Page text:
There is a better way to tap hydropower energy. By taking a system-scale approach – looking at dams in the context of an entire river basin, rather than on a project-by-project basis – we can better anticipate and balance the environmental, social, and economic effects of any single project, while at the same time ensuring that a community’s energy needs are met. The Nature Conservancy has pioneered such a planning approach – what we call “Hydropower by Design” – to help countries realize the full value within their river basins.

Even one dam changes the physical attributes of a river basin. Multiplied through an entire watershed, the impact is magnified. Hydropower energy projects planned in isolation not only often cause more environmental damage than necessary; they often fail to achieve their maximum strategic potential and may even constrain future economic opportunities.

As a result, even dams that meet their power-generation goals may fail to maximize the long-term value of other water-management services such as flood control, navigation, and water storage. Our research shows that these services add an estimated $770 billion annually to the global economy. Failure to design dams to their fullest potential, therefore, carries a significant cost.

The economies of scale of hydropower energy

In the past, some developers have been resistant to this sort of strategic planning, believing that it would cause delays and be expensive to implement. But, as the Conservancy’s latest report – The Power of Rivers: A Business Casedemonstrates, accounting for environmental, social, and economic risks up front can minimize delays and budget overruns while reducing the possibility of lawsuits. More important, for developers and investors, employing a holistic or system-wide approach leverages economies of scale in dam construction.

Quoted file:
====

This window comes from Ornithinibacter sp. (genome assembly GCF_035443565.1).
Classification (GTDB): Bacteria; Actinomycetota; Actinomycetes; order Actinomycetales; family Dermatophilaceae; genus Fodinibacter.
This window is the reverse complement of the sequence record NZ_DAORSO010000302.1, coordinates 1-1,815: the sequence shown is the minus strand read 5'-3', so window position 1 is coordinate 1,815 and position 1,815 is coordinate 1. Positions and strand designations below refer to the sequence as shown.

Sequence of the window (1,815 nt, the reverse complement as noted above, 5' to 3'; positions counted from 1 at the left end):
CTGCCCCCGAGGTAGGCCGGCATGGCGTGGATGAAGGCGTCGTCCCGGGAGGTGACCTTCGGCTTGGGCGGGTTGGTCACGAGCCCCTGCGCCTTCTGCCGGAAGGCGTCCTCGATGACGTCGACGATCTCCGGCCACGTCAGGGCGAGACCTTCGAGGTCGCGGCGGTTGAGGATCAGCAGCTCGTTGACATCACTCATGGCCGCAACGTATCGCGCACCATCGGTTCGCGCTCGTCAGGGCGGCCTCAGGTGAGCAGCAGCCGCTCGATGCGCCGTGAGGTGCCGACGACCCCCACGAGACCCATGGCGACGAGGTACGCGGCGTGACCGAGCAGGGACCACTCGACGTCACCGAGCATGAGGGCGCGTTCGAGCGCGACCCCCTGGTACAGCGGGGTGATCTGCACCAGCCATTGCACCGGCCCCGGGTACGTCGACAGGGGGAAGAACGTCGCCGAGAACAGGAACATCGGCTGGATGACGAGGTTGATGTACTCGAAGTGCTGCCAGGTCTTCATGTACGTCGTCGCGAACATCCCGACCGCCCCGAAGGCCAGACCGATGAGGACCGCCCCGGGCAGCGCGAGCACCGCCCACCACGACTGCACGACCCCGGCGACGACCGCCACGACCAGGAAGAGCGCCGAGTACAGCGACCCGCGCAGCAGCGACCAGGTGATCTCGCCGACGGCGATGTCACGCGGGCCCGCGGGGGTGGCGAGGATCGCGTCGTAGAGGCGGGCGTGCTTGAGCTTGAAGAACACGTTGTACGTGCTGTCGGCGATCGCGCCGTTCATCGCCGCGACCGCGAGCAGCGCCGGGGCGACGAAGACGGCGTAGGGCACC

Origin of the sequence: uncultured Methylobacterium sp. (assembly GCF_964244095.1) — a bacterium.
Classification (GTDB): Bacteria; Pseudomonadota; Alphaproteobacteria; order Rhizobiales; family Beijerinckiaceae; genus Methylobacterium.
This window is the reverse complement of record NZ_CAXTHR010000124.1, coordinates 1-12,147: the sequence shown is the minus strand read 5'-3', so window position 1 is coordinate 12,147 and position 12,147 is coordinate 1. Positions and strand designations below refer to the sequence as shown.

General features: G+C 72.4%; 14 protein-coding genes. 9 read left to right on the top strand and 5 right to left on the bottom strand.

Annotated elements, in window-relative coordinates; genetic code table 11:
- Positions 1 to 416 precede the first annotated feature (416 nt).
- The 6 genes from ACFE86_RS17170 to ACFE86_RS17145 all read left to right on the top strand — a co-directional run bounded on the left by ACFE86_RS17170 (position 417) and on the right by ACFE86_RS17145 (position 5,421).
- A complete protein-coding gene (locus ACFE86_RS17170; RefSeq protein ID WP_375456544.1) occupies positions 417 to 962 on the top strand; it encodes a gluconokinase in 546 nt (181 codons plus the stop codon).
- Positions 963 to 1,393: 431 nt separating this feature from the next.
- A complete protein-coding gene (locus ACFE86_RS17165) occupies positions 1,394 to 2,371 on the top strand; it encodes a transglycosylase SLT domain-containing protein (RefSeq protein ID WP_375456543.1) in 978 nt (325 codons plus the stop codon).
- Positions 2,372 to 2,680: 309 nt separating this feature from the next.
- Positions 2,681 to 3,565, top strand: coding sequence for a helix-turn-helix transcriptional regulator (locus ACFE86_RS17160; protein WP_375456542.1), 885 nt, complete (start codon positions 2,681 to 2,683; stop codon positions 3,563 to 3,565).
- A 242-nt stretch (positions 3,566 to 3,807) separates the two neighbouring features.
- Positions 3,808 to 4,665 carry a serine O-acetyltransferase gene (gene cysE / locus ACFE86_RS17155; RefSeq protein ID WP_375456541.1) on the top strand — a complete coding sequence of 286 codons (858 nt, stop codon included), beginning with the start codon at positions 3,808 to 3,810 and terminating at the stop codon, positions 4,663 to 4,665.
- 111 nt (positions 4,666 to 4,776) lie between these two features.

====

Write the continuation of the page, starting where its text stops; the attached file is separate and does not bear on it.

The financial and development benefits of such planning enable the process to pay for itself. Our projections show that projects sited using a Hydropower by Design approach can meet their energy objectives, achieve a higher average rate of return, and reduce adverse effects on environmental resources. With nearly $2 trillion of investment in hydropower energy anticipated between now and 2040, the benefits of smarter planning represent significant value.

System-scale hydropower energy planning does not require builders to embrace an entirely new process. Instead, governments and developers can integrate principles and tools into existing planning and regulatory processes. Similar principles are being applied to wind, solar, and other energy sources with large geographic footprints.

Completing the transition to a low-carbon future is perhaps the preeminent challenge of our time, and we won’t succeed without expanding renewable-energy production. In the case of hydropower energy, if we plan carefully using a more holistic approach, we can meet global goals for clean energy while protecting some 100,000 kilometers of river that would otherwise be disrupted. But if we don’t step back and see the whole picture, we will simply be trading one problem for another.

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Nature and BiodiversityEnergy Transition